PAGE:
|Robert H. Jamieson was born in New Orleans, La., in a Methodist parsonage. His father was a member of the Louisiana Annual Conference. The Jamiesons moved to California when he was age six, but he returned to Louisiana in 1942. Bob was converted at the age of six when he knew “God loved him and Christ died for his sins.” At an early age he was called by God to preach. He received his local preacher’s license in Los Angeles, California at age fifteen. His formal training was received from the University of California in Berkeley, Asbury College, Wilmore, Kentucky, Perkins School of Theology, Southern Methodist University, and St. Paul Theological Seminary, Kansas City.
It is not surprising that Bob Jamieson died in an airplane because all his adult years he had been an ardent pilot. He began flying with the California Forest Patrol. During World War II he served his country when the Civil Air Patrol was activated to fly submarine patrol over the Gulf of Mexico. When death came, he was doing two of his favorite things: preaching a revival at Maplewood Church and flying!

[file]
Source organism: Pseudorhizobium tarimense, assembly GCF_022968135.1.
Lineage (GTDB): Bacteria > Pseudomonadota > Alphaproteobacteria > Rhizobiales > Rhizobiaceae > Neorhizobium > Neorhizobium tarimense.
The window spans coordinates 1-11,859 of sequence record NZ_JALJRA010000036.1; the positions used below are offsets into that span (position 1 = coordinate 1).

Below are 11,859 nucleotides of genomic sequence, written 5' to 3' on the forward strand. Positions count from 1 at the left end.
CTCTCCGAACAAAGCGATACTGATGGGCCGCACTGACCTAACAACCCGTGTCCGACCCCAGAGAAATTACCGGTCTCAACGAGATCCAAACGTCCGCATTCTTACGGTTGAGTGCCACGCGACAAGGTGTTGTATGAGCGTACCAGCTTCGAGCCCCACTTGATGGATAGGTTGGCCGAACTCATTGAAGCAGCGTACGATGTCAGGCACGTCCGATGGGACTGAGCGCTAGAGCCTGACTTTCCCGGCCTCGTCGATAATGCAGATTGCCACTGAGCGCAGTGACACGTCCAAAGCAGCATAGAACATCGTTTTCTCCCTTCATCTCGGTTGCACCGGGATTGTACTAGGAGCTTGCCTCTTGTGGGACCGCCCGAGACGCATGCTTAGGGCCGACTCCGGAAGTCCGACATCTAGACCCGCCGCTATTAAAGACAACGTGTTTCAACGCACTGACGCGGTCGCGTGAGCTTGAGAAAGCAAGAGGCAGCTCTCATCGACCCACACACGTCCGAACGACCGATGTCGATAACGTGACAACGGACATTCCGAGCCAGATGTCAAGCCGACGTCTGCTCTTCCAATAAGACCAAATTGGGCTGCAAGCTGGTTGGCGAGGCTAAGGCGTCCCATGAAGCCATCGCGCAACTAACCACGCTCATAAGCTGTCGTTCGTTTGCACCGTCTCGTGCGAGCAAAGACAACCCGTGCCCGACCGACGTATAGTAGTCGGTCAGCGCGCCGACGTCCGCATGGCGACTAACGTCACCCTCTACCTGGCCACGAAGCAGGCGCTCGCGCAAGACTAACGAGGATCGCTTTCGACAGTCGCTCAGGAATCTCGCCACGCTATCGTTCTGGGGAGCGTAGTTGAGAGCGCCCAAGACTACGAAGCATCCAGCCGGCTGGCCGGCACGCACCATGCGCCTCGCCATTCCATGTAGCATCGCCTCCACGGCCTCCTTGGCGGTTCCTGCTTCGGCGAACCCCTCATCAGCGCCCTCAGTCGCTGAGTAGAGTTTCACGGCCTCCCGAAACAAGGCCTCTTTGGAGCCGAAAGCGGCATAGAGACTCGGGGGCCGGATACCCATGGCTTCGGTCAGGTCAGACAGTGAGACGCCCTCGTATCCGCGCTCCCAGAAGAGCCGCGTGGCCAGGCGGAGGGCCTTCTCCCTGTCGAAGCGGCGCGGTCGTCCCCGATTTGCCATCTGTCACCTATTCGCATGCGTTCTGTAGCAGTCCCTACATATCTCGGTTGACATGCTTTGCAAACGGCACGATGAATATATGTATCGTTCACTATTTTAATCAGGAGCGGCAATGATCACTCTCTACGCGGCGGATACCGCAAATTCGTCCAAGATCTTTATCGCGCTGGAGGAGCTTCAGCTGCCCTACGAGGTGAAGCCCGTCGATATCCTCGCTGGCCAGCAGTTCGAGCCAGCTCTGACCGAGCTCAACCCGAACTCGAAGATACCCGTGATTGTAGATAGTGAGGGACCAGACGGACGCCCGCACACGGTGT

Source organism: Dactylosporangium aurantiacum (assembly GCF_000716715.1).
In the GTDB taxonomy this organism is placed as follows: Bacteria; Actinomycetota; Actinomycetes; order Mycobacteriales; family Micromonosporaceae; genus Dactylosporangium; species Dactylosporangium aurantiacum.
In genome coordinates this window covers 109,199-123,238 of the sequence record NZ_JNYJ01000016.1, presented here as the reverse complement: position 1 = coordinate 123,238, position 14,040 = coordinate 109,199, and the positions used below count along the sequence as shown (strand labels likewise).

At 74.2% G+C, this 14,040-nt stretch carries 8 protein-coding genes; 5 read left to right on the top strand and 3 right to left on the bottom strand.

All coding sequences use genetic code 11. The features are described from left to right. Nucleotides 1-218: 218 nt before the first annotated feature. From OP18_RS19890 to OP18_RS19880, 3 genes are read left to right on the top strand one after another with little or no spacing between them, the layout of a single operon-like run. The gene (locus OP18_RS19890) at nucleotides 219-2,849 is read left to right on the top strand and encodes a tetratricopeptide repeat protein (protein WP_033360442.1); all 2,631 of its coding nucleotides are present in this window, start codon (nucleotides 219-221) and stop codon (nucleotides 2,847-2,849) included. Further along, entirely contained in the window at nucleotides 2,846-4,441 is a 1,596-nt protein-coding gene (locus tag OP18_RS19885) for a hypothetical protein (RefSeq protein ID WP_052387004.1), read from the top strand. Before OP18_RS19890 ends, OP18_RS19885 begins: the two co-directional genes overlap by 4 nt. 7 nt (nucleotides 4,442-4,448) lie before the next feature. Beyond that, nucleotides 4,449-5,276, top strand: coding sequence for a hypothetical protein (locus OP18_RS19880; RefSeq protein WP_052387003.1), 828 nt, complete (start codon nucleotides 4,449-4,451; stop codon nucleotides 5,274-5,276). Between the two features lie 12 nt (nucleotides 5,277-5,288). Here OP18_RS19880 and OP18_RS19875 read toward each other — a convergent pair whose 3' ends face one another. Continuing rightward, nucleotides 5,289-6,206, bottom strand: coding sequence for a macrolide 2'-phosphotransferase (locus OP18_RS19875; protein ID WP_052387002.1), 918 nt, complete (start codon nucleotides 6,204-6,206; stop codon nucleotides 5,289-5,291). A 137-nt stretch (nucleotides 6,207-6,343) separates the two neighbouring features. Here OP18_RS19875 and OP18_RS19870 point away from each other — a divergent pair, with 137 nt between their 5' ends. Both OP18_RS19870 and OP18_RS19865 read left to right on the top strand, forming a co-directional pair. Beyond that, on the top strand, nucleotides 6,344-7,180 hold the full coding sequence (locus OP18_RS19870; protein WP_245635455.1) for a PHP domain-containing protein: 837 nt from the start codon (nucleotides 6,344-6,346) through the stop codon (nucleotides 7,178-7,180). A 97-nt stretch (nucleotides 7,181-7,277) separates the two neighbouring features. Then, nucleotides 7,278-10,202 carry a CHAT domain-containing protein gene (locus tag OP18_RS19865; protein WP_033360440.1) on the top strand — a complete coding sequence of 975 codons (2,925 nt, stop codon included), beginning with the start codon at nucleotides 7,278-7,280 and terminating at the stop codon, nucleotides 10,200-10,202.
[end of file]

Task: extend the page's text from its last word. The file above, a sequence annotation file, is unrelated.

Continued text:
Bob was a builder. He dreamed dreams about what should be and then followed God in leading the people to fulfill these dreams. At least three congregations in the New Orleans District can be traced to his vision of the need for a United Methodist Church in these particular communities: St. James, Metairie and Kenner.
Bob, in good Methodist tradition, found it difficult to settle for one church. Like the circuit rider, if he was appointed to only one congregation, it was not long before he found other preaching places where he eagerly and gladly shared the “unreachable riches of the gospel.” His appointments in the Louisiana Annual Conference included Slaughter, Denham Springs, Associate at First Church, Baton Rouge, Associate at Carrollton Avenue and Director of the Wesley Foundation of Tulane, St. Paul’s, St. Mark’s, Metairie, Kenner, St. James, First Church DeRidder, Pine Grove, Henning Memorial, Sulphur, La., Munholland Memorial, and Louisiana Conference Area Provost.
Bob’s memorial service seemed like a session of our annual conference because of the high esteem of his ministerial colleagues and the deep devotion of the laity. The service was held in the sanctuary of First Church, New Orleans, with Bishop Finis A. Crutchfield, Dr. Alfred L. Norris, Rev. Earl Cantrell of Vann, Texas, and the Reverend George W. Ross officiating. Interment was in Ponchatoula, Louisiana. Bishop Crutchfield, in paying tribute to Bob, mentioned his intrepid spirit, his great sense of humor, and his outstanding ability as a preacher of the gospel.
As we concluded our talk about this memoir, Norma said, “George, I don’t know anything else to tell you. Bob was a man’s man. He was a gentle man. He was a loving and understanding man. He was God’s man.” What more could be said?
|Source: Journal Louisiana Conference 1976, p.136 By George W. Ross|